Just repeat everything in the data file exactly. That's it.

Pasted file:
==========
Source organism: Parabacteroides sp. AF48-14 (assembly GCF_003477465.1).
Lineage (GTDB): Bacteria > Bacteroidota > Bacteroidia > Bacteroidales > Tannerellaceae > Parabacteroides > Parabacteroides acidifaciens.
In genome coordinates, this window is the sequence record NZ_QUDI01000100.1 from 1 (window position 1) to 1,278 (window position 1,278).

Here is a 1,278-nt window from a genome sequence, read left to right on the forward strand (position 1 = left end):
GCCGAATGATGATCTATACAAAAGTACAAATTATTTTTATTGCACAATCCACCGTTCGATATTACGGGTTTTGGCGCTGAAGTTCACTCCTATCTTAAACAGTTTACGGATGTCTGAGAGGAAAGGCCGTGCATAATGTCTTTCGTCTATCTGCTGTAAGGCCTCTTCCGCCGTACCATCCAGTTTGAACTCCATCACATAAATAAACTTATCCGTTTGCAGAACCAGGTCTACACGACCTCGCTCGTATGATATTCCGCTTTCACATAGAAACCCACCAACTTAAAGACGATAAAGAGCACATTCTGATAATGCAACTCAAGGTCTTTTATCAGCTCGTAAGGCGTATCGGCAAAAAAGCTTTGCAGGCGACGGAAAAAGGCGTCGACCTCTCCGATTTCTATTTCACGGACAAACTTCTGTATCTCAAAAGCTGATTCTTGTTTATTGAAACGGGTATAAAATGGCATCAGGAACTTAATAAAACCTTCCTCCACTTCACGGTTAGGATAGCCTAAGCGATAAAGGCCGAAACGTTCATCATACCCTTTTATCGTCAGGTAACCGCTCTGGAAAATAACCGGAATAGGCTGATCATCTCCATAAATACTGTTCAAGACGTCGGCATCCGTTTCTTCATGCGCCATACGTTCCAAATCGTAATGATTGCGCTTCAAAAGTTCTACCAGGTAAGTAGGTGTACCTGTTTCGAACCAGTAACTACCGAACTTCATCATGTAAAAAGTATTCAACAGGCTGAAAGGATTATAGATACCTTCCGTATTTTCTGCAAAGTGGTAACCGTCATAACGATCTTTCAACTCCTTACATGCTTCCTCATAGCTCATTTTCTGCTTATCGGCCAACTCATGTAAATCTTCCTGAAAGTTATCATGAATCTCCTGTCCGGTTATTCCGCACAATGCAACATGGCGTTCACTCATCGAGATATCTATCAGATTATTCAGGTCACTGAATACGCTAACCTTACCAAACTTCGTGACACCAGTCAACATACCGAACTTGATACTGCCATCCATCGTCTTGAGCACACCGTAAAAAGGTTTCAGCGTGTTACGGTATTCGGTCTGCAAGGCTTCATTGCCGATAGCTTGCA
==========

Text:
Source organism: Parabacteroides sp. AF48-14 (assembly GCF_003477465.1).
Lineage (GTDB): Bacteria > Bacteroidota > Bacteroidia > Bacteroidales > Tannerellaceae > Parabacteroides > Parabacteroides acidifaciens.
In genome coordinates, this window is the sequence record NZ_QUDI01000100.1 from 1 (window position 1) to 1,278 (window position 1,278).

Here is a 1,278-nt window from a genome sequence, read left to right on the forward strand (position 1 = left end):
GCCGAATGATGATCTATACAAAAGTACAAATTATTTTTATTGCACAATCCACCGTTCGATATTACGGGTTTTGGCGCTGAAGTTCACTCCTATCTTAAACAGTTTACGGATGTCTGAGAGGAAAGGCCGTGCATAATGTCTTTCGTCTATCTGCTGTAAGGCCTCTTCCGCCGTACCATCCAGTTTGAACTCCATCACATAAATAAACTTATCCGTTTGCAGAACCAGGTCTACACGACCTCGCTCGTATGATATTCCGCTTTCACATAGAAACCCACCAACTTAAAGACGATAAAGAGCACATTCTGATAATGCAACTCAAGGTCTTTTATCAGCTCGTAAGGCGTATCGGCAAAAAAGCTTTGCAGGCGACGGAAAAAGGCGTCGACCTCTCCGATTTCTATTTCACGGACAAACTTCTGTATCTCAAAAGCTGATTCTTGTTTATTGAAACGGGTATAAAATGGCATCAGGAACTTAATAAAACCTTCCTCCACTTCACGGTTAGGATAGCCTAAGCGATAAAGGCCGAAACGTTCATCATACCCTTTTATCGTCAGGTAACCGCTCTGGAAAATAACCGGAATAGGCTGATCATCTCCATAAATACTGTTCAAGACGTCGGCATCCGTTTCTTCATGCGCCATACGTTCCAAATCGTAATGATTGCGCTTCAAAAGTTCTACCAGGTAAGTAGGTGTACCTGTTTCGAACCAGTAACTACCGAACTTCATCATGTAAAAAGTATTCAACAGGCTGAAAGGATTATAGATACCTTCCGTATTTTCTGCAAAGTGGTAACCGTCATAACGATCTTTCAACTCCTTACATGCTTCCTCATAGCTCATTTTCTGCTTATCGGCCAACTCATGTAAATCTTCCTGAAAGTTATCATGAATCTCCTGTCCGGTTATTCCGCACAATGCAACATGGCGTTCACTCATCGAGATATCTATCAGATTATTCAGGTCACTGAATACGCTAACCTTACCAAACTTCGTGACACCAGTCAACATACCGAACTTGATACTGCCATCCATCGTCTTGAGCACACCGTAAAAAGGTTTCAGCGTGTTACGGTATTCGGTCTGCAAGGCTTCATTGCCGATAGCTTGCA